Paul Kirk’s Chelsea barbecue palace is named R.U.B., which stands for Righteous Urban Barbecue. Amen. Now, Long Islanders have their own outpost, serving the same menu of ribs, wings, burnt ends, and other Kansas City goodness. Kirk, who earlier this week shared his recipe for Grilled Vegetables With Balsamic-Maple Dressing, shifts his attention back to meat with a primer on different barbecue traditions.
Are you excited about the new R.U.B. on Long Island?
Sure. It’s basically going to just like the original, except that it can seat, like, 125 instead of 70 or 80 here in the city. It’s going to be an exciting adventure.
Will you be doing anything different to cater to the Long Island scene?
No, we’re pretty much doing the same recipes. We are going to do a burger night that we started here. We were voted one of Time Out‘s Best Cheap Burgers in New York City for the second time this year. We’re going to do more with the burgers up there because we’re better set up for it, but other than that we’re pretty much going to do the same thing.
What’s the difference between Texas-, Memphis-, and Kansas City-style barbecue?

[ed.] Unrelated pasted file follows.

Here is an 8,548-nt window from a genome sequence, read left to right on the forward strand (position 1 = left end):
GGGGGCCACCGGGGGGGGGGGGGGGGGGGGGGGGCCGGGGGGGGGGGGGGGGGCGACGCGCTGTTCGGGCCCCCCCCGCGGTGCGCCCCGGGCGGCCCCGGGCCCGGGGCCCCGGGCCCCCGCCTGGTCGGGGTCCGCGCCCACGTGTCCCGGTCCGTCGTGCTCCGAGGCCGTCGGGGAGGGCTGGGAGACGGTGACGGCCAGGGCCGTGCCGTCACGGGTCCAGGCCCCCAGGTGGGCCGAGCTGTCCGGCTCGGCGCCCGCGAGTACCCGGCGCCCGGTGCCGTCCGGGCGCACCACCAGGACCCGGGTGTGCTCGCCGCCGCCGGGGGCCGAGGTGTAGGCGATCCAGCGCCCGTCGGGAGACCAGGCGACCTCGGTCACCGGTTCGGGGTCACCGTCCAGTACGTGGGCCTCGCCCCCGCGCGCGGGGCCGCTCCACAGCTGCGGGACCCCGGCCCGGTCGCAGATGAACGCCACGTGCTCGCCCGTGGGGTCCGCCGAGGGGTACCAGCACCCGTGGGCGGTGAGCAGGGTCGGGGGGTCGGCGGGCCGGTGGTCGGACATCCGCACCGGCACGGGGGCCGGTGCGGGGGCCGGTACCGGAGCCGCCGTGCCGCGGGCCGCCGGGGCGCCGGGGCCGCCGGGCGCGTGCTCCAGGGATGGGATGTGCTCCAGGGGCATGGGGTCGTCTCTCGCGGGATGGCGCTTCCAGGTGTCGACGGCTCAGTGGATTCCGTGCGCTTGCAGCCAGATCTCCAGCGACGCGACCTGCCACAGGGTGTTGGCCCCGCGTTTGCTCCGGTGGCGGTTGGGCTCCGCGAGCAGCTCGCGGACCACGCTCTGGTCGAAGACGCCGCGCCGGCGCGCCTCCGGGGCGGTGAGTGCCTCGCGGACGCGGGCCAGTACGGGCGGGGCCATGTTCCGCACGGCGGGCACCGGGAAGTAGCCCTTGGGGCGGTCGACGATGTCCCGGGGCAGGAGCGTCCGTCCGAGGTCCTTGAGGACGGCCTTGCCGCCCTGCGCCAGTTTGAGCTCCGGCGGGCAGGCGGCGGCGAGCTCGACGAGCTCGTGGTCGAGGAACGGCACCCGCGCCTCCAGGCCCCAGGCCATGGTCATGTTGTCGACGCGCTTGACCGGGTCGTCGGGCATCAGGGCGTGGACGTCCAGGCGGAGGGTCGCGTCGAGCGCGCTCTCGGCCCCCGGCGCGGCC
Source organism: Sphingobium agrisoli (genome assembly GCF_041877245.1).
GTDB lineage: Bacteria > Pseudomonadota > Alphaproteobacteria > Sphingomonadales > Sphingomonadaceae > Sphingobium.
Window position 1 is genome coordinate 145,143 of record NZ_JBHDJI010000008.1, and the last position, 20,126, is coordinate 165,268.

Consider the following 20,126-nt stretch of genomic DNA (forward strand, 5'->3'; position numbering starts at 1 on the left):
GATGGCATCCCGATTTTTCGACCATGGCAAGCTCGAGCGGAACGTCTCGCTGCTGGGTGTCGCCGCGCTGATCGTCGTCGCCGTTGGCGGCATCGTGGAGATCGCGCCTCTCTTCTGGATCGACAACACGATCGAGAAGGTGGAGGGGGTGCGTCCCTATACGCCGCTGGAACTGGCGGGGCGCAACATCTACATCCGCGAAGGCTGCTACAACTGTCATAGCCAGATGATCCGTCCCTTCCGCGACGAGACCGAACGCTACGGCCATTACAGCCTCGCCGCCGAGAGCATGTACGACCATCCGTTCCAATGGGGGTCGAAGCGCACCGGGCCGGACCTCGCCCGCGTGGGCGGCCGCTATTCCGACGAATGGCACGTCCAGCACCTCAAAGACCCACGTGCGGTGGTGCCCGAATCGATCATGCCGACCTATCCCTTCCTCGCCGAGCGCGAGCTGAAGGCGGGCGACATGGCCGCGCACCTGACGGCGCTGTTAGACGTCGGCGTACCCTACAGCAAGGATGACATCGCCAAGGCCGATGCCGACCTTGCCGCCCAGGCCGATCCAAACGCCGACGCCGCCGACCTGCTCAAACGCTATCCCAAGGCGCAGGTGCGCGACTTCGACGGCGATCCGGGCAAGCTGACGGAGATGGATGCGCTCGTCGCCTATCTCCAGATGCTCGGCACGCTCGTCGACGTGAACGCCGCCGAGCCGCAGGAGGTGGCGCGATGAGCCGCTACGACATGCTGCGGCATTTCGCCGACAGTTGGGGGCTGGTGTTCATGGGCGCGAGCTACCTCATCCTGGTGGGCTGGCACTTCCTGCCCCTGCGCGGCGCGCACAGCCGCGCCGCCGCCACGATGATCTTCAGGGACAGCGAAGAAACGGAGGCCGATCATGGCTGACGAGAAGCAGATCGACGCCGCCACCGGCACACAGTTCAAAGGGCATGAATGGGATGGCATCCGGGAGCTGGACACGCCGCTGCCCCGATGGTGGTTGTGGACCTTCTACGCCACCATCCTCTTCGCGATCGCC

Well, it’s mostly the sauce as opposed to the actual cooking process. The cooking processes are very much the same. The seasonings are different in varying areas. Like, I grew up with salt and pepper and that’s basically what they use in Texas. As rubs keep evolving, people will try different spices and say, “Wow, this really turned out great.”
So, is Kansas City-style the best?
Basically, my recipe is what I developed in competition. I won seven world championships and that’s another long story. It used to be difficult for me to say that Kansas City was the barbecue capital of the world until a bunch of us started venturing out in the world and winning with our style of barbecue. What we serve at R.U.B. is completely different than normal, commercial barbecue … just the way we season it, the way we look after it.
Is there much trash talking between pit masters about the different types of barbecue?
No, not really. We each have our moments of “mine’s better than yours” and so forth. But there’s not really a whole lot of trash talking. Maybe when the BBQ Block Party comes out there may be some trash talking, but not so much as a general rule.
Stay tuned for Part 2 of our interview with R.U.B.’s Paul Kirk, tomorrow.